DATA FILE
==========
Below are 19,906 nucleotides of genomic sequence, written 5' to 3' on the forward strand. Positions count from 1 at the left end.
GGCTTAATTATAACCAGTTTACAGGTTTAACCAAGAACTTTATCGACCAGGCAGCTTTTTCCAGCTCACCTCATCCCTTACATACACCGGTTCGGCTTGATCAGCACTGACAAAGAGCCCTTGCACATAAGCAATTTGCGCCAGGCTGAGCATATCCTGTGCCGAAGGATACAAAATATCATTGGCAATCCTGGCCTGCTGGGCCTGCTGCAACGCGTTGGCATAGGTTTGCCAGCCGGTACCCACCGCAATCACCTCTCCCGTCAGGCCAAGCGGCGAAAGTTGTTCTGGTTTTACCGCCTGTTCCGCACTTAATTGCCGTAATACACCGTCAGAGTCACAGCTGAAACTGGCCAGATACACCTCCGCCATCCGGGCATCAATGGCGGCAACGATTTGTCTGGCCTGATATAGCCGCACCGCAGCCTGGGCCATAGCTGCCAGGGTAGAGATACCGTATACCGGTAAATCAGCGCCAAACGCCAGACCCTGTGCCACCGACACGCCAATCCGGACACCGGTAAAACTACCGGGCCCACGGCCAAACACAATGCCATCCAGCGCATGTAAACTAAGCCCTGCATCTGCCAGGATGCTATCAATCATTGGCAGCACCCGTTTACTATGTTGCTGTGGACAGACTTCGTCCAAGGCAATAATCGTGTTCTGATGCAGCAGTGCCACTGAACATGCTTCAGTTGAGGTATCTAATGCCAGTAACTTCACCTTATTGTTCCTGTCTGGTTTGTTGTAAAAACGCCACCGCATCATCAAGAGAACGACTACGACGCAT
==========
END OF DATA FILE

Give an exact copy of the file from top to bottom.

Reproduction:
Below are 19,906 nucleotides of genomic sequence, written 5' to 3' on the forward strand. Positions count from 1 at the left end.
GGCTTAATTATAACCAGTTTACAGGTTTAACCAAGAACTTTATCGACCAGGCAGCTTTTTCCAGCTCACCTCATCCCTTACATACACCGGTTCGGCTTGATCAGCACTGACAAAGAGCCCTTGCACATAAGCAATTTGCGCCAGGCTGAGCATATCCTGTGCCGAAGGATACAAAATATCATTGGCAATCCTGGCCTGCTGGGCCTGCTGCAACGCGTTGGCATAGGTTTGCCAGCCGGTACCCACCGCAATCACCTCTCCCGTCAGGCCAAGCGGCGAAAGTTGTTCTGGTTTTACCGCCTGTTCCGCACTTAATTGCCGTAATACACCGTCAGAGTCACAGCTGAAACTGGCCAGATACACCTCCGCCATCCGGGCATCAATGGCGGCAACGATTTGTCTGGCCTGATATAGCCGCACCGCAGCCTGGGCCATAGCTGCCAGGGTAGAGATACCGTATACCGGTAAATCAGCGCCAAACGCCAGACCCTGTGCCACCGACACGCCAATCCGGACACCGGTAAAACTACCGGGCCCACGGCCAAACACAATGCCATCCAGCGCATGTAAACTAAGCCCTGCATCTGCCAGGATGCTATCAATCATTGGCAGCACCCGTTTACTATGTTGCTGTGGACAGACTTCGTCCAAGGCAATAATCGTGTTCTGATGCAGCAGTGCCACTGAACATGCTTCAGTTGAGGTATCTAATGCCAGTAACTTCACCTTATTGTTCCTGTCTGGTTTGTTGTAAAAACGCCACCGCATCATCAAGAGAACGACTACGACGCAT